“This was a very important step in the whole inclusion process,” explains Salomon. “Our participants met the public as equals in a completely social situation, drinking beer together, exchanging brewing stories and being the center of attraction for those evenings.”
AS FOR the Kadima Beers themselves, I was able to taste three kinds: an Amber Ale, refreshing, with a bitter citrus taste; a Dry Stout, dark ruby brown, with aroma and taste of dark chocolate, and a dry finish which balances the sweetness of the chocolate; a Belgian Wheat (Witbier), a very cloudy and creamy ale, sweet with a mild orange taste and spicy finish.
Beyond the quality and taste of the beer itself is the huge social dimension which makes Kadima Beer so special. Beer historians (yes, there are such things) point out that the grain-fermented beverage has been bringing people together for at least 4,000 years. The brewery at Tsad Kadima is certainly the latest expression of this continuing phenomenon. Beer enthusiasts who sees these young people in action, overcoming their own physical disabilities to brew beer, can be excused if tears come to their eyes.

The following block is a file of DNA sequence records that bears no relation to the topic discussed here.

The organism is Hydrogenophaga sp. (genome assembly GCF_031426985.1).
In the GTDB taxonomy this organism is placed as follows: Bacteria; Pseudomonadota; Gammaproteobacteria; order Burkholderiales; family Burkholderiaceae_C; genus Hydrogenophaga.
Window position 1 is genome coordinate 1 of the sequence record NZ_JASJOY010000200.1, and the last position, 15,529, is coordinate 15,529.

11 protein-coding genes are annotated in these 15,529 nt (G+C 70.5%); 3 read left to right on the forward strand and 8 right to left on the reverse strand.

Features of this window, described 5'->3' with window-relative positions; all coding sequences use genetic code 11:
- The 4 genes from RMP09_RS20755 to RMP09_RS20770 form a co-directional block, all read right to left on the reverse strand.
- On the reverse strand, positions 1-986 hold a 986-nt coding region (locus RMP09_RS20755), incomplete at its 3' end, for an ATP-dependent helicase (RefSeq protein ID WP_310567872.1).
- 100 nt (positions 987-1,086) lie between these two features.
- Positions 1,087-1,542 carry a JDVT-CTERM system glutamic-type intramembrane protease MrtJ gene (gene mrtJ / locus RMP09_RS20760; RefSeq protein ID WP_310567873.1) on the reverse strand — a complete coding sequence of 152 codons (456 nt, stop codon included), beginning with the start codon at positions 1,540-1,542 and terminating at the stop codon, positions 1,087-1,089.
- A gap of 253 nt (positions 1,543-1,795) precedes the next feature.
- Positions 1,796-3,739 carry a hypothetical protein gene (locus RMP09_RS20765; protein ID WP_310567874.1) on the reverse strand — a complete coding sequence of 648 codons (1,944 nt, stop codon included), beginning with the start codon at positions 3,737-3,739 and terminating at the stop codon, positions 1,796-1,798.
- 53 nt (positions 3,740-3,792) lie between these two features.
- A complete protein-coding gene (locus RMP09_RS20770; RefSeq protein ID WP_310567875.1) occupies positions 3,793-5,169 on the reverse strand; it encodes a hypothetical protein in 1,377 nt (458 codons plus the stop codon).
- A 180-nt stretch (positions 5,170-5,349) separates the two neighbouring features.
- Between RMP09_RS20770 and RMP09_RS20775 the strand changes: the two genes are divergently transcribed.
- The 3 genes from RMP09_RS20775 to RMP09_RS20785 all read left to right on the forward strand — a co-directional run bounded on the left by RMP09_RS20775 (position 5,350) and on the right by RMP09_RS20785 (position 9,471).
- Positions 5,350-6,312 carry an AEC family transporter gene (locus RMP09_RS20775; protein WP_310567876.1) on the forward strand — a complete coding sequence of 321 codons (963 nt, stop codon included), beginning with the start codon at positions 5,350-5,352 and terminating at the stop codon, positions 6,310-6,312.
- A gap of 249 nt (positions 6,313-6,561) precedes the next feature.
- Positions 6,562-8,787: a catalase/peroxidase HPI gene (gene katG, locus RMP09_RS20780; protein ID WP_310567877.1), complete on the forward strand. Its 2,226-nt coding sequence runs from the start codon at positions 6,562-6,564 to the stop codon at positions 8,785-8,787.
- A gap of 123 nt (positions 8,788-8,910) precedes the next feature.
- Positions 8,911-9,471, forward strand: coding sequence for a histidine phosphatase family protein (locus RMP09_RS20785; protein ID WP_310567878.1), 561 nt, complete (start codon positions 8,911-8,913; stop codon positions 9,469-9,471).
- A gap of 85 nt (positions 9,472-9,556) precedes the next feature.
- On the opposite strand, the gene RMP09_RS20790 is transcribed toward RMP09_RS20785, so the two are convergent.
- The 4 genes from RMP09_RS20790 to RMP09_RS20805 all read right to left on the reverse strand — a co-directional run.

For the future, Colodner would like to find new markets for Kadima Beer.
“We’ll be speaking to stores and pubs, and maybe even companies that want to buy beer for their workers.
We now produce only 60 bottles a week, but we can easily expand that with bigger and more modern equipment. Our participants have shown that they can handle the work!” TSAD KADIMA was established in 1987 by parents and professionals to provide educational and rehabilitative services to children and adults with cerebral palsy and other physical disabilities nationwide. These services include rehabilitative daycare centers for babies, special education kindergartens and schools, inclusive classes in regular schools, training and residential apartments in the community, and a day center for adults.
The system used at Tsad Kadima is called conductive education, a unique pedagogy that considers all aspects of human development in an integrated learning and teaching manner. The goal is to help the disabled person become an autonomous, active and participating adult, leading a meaningful, interesting life with friends and family, and with the freedom to make his own decisions in life.
Salomon would be happy to speak with any brewers who want to volunteer their time to help Tsad Kadima improve the quality and output of its beer.
The writer is the owner of MediawiSe, an agency for advertising and direct marketing in Jerusalem. He writes a web log on Israeli craft beers at www.IsraelBrewsAnd-